With their large size, predatory habits and elusive nature, big cats have always inspired people’s interest. Currently, five species are included in the genus: Panthera leo, Panthera pardus, Panthera onca, Panthera tigris, and Panthera uncia. Zoologists now divide each species into subspecies according to differences in habitat, fur color, and size, but very few of the morphological features that differentiate to each group can be recognized from bones and fossils. Not all of the aforementioned species were present on the European mainland from the beginning of their evolution: no evidence has been discovered for the presence of Panthera uncia and Panthera tigris, which seem to have lived only on the Asian subcontinent. A few pieces of evidence for the presence of Panthera onca have been found in Europe, but only in the Early Pleistocene, while lions and leopards are known to have appeared 0.6-1 Mya and survived through the Last Glacial Maximum up to the Latest Pleistocene, when they disappeared from Europe. Although both species were present in the same geographic area, their roles within the food chain were based on mutual avoidance and separate social structures. Paleontologists have looked at intraspecific morphological variations in order to identify different subspecies and adaptations present on the continent over this period. This chapter will examine fossil discoveries and significant evidence pointing to the presence of these big cats in Europe, in order to track their rise as top predators and their recent fall due to climate changes and increases in global human population.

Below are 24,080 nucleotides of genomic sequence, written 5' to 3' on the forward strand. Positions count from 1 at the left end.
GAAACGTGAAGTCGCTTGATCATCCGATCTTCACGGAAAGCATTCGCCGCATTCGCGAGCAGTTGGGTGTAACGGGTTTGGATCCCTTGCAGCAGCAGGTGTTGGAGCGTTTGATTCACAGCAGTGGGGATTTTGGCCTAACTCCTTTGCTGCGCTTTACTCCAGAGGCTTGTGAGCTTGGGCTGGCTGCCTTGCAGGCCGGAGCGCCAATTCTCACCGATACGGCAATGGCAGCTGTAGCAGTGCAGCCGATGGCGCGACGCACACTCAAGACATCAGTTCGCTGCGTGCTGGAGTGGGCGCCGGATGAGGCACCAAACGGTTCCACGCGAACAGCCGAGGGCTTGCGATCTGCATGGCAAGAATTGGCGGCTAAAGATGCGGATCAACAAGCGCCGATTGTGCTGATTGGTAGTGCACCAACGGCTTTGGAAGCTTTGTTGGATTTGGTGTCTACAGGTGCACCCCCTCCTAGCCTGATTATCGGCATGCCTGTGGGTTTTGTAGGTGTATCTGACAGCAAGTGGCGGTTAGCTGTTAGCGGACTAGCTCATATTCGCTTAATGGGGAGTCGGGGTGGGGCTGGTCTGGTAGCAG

|Data di pubblicazione:||2018|
|Titolo:||Evolution and presence of genus panthera in the pleistocene of Europe|
|Titolo del libro:||The Pleistocene: Geography, Geology, and Fauna|
|Appare nelle tipologie:||3.1 Articolo su libro|